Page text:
My general research aim is to understand neuronal mechanisms underlying behavior. Specifically, I am interested in how cerebellar and neocortical networks perform and interact to transform experiences from the outside world into accurate behavioral output. To this end, I record brain activity while mice are learning and performing well-defined custom-made tasks to specify behavioral events, as well as more free and naturalistic behavior.

At UCL, I am joining a collaborative effort to develop a tool for analyzing in vivo electrophysiology data from the cerebellum. 

In Princeton, I studied the neuronal computations in the cerebellum underlying the cognitive process of decision making, using behavioral paradigms developed in the Wang lab at Princeton University. I used silicon probes to record cerebellar (both cortical and deep-nuclear) and forebrain activity to understand how the brain deals with sensory stimuli during learning of an evidence accumulation task. 

Our preprint on Cerebellar acceleration of learning in an evidence-accumulation task is available on Biorxiv.

You can hear more about our latest research on 'Improved learning in a cerebellar mouse model of autism' in the 5-minute presentation for the Society for Neuroscience Annual Meeting 2021, which you can see here:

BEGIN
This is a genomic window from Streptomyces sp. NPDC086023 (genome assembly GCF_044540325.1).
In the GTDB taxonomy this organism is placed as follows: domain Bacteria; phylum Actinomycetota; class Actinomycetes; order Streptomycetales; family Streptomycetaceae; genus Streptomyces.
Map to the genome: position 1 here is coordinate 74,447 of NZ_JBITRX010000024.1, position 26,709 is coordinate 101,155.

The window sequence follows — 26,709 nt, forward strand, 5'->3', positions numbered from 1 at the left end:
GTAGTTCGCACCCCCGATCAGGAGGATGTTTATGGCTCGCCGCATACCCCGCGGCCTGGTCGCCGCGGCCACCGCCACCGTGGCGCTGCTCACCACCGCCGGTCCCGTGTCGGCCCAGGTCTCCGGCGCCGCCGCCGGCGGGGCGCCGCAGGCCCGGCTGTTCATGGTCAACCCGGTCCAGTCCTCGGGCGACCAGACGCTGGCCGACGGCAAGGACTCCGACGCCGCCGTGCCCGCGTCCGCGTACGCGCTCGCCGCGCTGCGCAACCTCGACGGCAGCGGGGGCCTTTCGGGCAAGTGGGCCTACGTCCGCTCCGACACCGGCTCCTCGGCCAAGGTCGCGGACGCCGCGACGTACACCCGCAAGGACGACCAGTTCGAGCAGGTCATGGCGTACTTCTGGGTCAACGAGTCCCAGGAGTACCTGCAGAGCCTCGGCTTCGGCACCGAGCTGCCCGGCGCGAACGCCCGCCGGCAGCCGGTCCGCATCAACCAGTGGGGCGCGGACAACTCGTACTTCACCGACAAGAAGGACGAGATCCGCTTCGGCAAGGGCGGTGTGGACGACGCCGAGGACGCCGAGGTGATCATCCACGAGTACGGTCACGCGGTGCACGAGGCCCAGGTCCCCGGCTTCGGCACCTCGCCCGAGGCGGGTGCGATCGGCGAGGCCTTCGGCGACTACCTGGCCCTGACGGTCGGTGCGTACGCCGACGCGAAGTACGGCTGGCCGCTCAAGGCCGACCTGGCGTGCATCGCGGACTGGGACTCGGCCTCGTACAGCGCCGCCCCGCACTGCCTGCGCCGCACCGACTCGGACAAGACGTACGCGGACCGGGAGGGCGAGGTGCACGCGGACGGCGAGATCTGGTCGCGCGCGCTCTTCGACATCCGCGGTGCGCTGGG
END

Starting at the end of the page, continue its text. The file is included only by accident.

Check out our publication about the evidence-accumulation decision-making here: 
Cerebellar involvement in an evidence-accumulation decision-making task
Ben Deverett, Sue Ann Koay, Marlies Oostland & Samuel S.-H. Wang
eLife (2018)



Together with Michael Brecht, we studied cannibalism to learn more about kin recognition in humans. Aiming to find all cannibalistic homicides worldwide since 1900, we created a large data set of offenders worldwide since 1900. We then compared the information about the cannibals with information about non-cannibalistic homicides, based on a.o. data from the FBI.

We learned that human cannibals, as other cannibalistic species, killed and ate conspecifics, occasionally vomited and only rarely ate kin. Interestingly, cannibalistic offenders who killed their blood relatives had more severe mental problems than non-kin-cannibals.

It is truly remarkable that even in arguably the most severe criminals of our society – cannibals, who first kill for lust and then eat for lust – we still see a biological mechanism in place to protect kin. This is very similar to behavior of other cannibalistic species, and may suggest anti-kin-ingestion mechanisms evolved from kin-selection many hundred millions of years ago.

Original publication:
Kin-avoidance in Cannibalistic Homicide
Marlies Oostland & Michael Brecht
Frontiers in Psychology (2020)

More information, including the option to browse the complete data set: